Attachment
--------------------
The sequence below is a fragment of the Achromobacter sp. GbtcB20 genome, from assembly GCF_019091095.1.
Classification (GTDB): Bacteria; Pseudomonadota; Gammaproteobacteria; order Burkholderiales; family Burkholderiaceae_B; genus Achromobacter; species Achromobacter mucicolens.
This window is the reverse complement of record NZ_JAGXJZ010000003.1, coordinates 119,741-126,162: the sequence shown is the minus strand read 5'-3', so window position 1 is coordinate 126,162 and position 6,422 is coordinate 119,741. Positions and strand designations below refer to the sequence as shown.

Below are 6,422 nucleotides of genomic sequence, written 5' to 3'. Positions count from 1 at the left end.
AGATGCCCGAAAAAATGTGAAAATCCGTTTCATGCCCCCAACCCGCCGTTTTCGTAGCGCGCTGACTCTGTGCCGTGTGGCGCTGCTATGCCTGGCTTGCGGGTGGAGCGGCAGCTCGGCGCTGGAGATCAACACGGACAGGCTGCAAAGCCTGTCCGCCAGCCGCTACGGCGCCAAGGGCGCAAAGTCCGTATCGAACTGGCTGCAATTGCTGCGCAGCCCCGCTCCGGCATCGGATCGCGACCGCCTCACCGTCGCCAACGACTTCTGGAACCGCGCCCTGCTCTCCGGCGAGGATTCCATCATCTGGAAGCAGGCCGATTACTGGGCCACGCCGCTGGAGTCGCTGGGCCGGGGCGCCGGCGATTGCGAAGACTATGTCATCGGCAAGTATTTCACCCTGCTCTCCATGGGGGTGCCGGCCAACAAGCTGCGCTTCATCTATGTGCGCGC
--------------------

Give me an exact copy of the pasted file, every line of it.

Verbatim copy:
The sequence below is a fragment of the Achromobacter sp. GbtcB20 genome, from assembly GCF_019091095.1.
Classification (GTDB): Bacteria; Pseudomonadota; Gammaproteobacteria; order Burkholderiales; family Burkholderiaceae_B; genus Achromobacter; species Achromobacter mucicolens.
This window is the reverse complement of record NZ_JAGXJZ010000003.1, coordinates 119,741-126,162: the sequence shown is the minus strand read 5'-3', so window position 1 is coordinate 126,162 and position 6,422 is coordinate 119,741. Positions and strand designations below refer to the sequence as shown.

Below are 6,422 nucleotides of genomic sequence, written 5' to 3'. Positions count from 1 at the left end.
AGATGCCCGAAAAAATGTGAAAATCCGTTTCATGCCCCCAACCCGCCGTTTTCGTAGCGCGCTGACTCTGTGCCGTGTGGCGCTGCTATGCCTGGCTTGCGGGTGGAGCGGCAGCTCGGCGCTGGAGATCAACACGGACAGGCTGCAAAGCCTGTCCGCCAGCCGCTACGGCGCCAAGGGCGCAAAGTCCGTATCGAACTGGCTGCAATTGCTGCGCAGCCCCGCTCCGGCATCGGATCGCGACCGCCTCACCGTCGCCAACGACTTCTGGAACCGCGCCCTGCTCTCCGGCGAGGATTCCATCATCTGGAAGCAGGCCGATTACTGGGCCACGCCGCTGGAGTCGCTGGGCCGGGGCGCCGGCGATTGCGAAGACTATGTCATCGGCAAGTATTTCACCCTGCTCTCCATGGGGGTGCCGGCCAACAAGCTGCGCTTCATCTATGTGCGCGC